The main merit of this method is that rather than focussing on previous sales figures, sales forecasts, or competitors’ budgets, the budget focuses on the firm’s key goals.
However, the method can be time-consuming and expensive.
Zero Base Budgeting
In the Zero Base Budgeting (ZBB) method, the sales budget for each year is initiated from scratch or zero base. The managers reassess all the line items in the cash flow statement and then justify the expenses that would be incurred along with the revenue that will be generated by the sales department of the firm.
Thus, zero base budgeting method is used to calculate expenses based on the actual expenses that will be incurred for the new period and not on a differential basis where the incurred expenses are changed based on the modification in the operational activity.
Unlike traditional budgeting methods that expect past trends, sales, or expenditures to continue, zero-based budgeting assumes that no balances are carried forward or no expenses are pre-committed and build the budget from scratch.
Traditional budgeting approaches typically draw up a budget based on the previous year’s budget and adjust it according to various factors such as inflation and updated forecasts but the zero base budgeting method does not automatically transfer any line item from the previous budget to the new budget.
It does not depend on previous budget data and requires justification for every line item. Whilst traditional budgeting lays more focus on controls based on the expenditure, zero-based budgeting lays more focus on the reason behind each expenditure. It focuses on identifying a task and its associated cost and then allocating these expenses regardless of the current expenditure structure.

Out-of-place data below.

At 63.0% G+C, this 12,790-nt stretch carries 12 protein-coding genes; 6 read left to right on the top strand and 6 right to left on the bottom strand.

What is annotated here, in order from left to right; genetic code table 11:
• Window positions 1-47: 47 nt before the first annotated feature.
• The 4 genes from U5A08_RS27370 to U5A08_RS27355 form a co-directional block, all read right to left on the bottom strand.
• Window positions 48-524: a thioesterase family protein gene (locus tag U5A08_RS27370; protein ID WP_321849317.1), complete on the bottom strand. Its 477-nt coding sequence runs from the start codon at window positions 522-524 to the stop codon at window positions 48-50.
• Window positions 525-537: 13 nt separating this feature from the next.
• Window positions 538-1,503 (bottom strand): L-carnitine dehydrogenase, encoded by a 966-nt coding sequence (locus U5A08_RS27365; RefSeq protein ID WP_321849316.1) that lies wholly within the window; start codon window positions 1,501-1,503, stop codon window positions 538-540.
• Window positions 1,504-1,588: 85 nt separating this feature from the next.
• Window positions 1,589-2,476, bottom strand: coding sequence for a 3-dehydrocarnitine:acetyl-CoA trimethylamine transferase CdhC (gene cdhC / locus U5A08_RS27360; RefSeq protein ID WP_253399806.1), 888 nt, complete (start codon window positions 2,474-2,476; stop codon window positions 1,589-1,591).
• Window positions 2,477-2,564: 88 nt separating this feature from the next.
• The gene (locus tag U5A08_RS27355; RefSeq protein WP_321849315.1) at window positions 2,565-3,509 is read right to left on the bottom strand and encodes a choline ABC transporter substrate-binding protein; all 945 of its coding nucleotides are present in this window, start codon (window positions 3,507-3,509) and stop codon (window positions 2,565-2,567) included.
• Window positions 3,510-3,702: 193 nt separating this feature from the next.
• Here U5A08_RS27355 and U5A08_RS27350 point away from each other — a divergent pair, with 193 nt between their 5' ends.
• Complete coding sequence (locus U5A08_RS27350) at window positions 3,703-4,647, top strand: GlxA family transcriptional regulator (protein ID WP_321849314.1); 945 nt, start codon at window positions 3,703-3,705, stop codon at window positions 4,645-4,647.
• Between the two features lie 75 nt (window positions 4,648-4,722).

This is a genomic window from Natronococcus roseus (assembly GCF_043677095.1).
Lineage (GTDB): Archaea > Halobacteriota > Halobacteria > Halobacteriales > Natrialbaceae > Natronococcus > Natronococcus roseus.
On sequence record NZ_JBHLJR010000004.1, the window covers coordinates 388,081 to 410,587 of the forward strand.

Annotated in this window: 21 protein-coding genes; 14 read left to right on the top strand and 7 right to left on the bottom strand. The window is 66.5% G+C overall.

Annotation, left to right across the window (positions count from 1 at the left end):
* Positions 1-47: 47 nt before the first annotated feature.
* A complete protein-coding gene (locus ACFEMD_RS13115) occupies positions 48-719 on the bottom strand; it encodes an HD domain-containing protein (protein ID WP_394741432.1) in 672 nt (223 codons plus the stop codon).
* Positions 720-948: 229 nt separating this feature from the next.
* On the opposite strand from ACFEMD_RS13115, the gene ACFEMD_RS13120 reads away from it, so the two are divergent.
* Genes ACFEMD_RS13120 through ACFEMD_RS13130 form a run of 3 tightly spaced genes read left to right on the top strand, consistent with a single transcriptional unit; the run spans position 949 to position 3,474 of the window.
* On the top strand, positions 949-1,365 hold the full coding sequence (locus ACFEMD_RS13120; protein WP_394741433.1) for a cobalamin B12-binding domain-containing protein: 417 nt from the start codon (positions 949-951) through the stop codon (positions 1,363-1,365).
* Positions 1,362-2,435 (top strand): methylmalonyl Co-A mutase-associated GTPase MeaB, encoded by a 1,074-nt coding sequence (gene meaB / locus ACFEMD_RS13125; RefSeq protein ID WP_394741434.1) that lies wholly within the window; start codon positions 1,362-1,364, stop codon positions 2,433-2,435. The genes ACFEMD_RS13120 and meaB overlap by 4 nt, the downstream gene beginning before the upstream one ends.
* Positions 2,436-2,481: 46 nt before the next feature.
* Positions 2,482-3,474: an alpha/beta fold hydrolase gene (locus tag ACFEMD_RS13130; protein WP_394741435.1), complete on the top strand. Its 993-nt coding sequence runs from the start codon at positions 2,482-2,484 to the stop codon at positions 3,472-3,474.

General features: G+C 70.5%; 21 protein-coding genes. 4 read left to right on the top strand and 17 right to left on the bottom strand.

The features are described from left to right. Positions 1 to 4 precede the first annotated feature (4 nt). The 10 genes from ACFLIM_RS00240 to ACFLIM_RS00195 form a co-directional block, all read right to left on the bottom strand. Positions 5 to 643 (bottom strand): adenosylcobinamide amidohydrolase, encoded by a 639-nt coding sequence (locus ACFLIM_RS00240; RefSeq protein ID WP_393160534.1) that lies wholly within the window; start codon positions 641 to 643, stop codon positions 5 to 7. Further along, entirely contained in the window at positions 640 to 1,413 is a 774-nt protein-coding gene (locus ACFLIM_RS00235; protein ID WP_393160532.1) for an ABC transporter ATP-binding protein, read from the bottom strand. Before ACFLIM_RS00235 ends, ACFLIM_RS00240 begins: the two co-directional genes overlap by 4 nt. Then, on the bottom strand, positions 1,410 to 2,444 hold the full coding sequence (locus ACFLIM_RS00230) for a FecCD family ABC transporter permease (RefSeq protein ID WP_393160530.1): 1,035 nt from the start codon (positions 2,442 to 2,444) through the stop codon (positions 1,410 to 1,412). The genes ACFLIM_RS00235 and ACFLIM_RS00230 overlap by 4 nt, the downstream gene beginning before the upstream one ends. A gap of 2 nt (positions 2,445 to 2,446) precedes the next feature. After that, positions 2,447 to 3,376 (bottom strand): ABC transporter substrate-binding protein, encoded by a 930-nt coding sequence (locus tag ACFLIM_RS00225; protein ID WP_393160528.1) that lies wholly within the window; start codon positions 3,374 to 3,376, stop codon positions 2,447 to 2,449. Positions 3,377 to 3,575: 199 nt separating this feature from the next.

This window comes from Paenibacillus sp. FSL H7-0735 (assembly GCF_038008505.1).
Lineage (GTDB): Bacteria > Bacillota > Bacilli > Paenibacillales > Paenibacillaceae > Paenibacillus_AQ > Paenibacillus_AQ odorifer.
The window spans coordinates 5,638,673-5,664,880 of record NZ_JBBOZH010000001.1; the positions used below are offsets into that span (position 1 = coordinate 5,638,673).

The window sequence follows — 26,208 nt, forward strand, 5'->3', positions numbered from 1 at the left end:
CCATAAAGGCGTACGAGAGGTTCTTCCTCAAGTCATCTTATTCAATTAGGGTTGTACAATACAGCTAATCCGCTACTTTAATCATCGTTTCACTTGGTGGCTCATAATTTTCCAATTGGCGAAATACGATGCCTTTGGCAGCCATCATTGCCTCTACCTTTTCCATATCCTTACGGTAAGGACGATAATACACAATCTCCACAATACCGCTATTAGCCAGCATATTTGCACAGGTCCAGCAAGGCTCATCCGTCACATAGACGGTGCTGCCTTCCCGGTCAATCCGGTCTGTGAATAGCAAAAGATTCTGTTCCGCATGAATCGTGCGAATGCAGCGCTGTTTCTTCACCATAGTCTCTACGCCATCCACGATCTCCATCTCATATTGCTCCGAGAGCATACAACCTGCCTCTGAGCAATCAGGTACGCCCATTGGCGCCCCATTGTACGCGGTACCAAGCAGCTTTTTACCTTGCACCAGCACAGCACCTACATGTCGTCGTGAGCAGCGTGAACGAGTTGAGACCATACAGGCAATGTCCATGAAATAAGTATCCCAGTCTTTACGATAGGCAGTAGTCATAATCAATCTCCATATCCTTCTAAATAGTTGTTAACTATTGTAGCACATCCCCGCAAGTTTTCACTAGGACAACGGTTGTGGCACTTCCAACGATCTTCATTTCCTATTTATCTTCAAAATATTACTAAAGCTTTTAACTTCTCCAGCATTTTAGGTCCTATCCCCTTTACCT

Let us understand ZBB with the help of an example.
Sandoz Inc. is a company that is involved in the selling of books across Delhi, India. The company had traditional outlets for selling the books. With the outbreak of Coronavirus, all schools and colleges started conducting online classes.
As a result, the company is also growing in the e-commerce space. In year 2021, it has completely migrated to the e-commerce business. Now the company is planning to do ZBB as there is a complete shift in the way of operations.
So, some key expenses it looks into are renting expense, advertisement cost, staff cost, etc.
- Rent expense in prior period is ₹75,000 per month per outlet. They had totally 10 outlets in the city which comes to ₹7, 50,000 per month. Now with the present set up the company hardly needs 2 offices set up for which it used two of its outlets. So, there is a cost savings to the extent of ₹6, 00,000 per month.
- On the other end, the e-commerce business is challenging with a lot of emerging players. So, the company decided to spend a good amount on advertisement in order to attract customers. In the previous period, it had spent only ₹2, 00,000 totally for the advertisement, but now considering the situation they have increased it to ₹5, 00,000 for the year.
Zero-based budgeting has the following merits:
- It helps to minimise costs by keeping expenditures in check and preventing the budget from expanding.
- It encourages the strategic allocation of resources.
Zero-based budgeting has the following demerits:
- It can promote short-term thinking.
- It is more resource-intensive, time-consuming, and complex than traditional budgeting.